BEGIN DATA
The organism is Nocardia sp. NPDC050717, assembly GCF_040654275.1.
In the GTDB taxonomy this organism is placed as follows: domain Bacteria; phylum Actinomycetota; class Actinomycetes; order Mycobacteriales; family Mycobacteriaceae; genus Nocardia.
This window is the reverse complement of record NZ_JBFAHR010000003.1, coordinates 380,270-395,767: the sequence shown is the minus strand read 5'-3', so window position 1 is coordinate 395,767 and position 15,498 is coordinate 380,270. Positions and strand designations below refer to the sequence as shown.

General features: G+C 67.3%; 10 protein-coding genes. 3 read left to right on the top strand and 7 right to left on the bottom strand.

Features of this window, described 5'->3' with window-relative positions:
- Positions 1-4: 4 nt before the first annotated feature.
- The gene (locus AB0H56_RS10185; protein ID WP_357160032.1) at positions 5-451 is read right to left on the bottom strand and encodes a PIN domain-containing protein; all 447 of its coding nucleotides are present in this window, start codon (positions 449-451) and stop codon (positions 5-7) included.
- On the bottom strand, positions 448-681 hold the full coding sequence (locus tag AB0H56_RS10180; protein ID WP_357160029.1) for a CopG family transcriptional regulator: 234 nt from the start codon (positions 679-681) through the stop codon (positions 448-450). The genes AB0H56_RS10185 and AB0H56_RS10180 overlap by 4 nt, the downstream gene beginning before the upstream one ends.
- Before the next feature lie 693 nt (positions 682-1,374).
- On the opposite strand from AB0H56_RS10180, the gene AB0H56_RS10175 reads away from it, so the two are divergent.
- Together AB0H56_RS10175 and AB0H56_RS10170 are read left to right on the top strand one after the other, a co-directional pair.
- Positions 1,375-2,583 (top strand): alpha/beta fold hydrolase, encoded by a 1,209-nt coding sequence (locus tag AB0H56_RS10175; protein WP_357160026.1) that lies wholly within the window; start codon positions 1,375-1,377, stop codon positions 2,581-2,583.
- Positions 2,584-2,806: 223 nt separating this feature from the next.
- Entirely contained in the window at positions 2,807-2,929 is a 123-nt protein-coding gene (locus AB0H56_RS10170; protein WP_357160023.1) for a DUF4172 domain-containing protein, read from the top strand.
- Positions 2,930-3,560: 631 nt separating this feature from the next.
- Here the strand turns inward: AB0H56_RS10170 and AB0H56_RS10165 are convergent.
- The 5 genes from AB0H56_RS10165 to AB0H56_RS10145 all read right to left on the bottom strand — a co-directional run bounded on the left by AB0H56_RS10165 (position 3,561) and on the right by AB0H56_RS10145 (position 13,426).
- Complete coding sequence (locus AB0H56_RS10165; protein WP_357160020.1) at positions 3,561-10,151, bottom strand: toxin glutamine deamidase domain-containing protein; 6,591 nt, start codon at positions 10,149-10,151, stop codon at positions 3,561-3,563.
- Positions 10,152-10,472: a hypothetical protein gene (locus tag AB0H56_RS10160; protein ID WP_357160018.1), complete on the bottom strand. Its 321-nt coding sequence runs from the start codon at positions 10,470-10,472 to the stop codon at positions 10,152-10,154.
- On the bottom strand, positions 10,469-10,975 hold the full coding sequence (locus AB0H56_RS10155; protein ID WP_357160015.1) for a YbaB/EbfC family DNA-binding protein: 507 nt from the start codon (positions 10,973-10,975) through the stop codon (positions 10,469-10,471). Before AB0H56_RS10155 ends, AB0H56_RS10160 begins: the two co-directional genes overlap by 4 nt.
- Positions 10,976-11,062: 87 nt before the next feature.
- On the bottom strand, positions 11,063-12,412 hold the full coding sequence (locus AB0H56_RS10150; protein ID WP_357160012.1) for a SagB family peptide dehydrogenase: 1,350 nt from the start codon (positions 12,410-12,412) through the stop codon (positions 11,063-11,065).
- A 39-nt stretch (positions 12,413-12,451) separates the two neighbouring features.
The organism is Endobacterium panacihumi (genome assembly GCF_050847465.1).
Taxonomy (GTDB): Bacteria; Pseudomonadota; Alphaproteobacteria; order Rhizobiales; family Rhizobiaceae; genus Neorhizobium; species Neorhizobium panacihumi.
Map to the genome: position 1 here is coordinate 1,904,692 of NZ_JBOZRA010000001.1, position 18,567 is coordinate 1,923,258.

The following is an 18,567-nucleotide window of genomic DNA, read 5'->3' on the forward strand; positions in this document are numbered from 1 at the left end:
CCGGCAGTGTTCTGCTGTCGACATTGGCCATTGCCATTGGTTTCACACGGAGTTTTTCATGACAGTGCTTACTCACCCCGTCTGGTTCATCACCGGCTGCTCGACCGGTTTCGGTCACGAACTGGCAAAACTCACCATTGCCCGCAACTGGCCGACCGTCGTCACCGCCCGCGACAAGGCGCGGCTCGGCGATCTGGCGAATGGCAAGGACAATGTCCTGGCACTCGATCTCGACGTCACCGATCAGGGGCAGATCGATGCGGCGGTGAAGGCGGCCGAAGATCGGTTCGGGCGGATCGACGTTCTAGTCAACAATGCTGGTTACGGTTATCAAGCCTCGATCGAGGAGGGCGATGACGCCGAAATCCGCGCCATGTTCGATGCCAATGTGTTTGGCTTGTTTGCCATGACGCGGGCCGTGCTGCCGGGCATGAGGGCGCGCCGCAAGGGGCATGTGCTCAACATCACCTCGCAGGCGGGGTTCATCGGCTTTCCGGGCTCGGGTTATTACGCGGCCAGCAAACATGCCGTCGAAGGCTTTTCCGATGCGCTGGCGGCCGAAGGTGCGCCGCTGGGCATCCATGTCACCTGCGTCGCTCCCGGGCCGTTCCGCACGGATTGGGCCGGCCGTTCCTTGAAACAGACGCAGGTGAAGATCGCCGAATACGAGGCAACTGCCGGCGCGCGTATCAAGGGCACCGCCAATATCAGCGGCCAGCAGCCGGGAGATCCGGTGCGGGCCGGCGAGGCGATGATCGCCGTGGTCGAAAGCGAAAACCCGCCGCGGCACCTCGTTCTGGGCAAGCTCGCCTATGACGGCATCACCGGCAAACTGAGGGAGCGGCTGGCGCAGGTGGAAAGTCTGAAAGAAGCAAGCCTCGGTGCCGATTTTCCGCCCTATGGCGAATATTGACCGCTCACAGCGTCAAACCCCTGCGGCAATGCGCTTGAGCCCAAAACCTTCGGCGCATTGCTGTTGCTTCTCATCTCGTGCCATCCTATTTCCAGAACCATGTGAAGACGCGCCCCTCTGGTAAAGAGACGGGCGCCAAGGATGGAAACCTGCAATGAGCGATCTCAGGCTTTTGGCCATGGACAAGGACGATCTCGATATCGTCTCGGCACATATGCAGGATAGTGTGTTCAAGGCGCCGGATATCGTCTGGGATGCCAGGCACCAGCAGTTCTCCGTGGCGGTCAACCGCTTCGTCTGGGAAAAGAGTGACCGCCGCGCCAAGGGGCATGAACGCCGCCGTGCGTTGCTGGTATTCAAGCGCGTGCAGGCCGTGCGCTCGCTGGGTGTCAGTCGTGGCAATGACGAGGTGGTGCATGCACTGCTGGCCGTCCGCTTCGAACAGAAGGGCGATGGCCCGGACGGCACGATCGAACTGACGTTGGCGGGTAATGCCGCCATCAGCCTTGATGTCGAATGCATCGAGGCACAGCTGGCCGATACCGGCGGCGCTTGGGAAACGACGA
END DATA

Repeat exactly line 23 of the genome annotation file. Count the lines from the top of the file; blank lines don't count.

- A 39-nt stretch (positions 12,413-12,451) separates the two neighbouring features.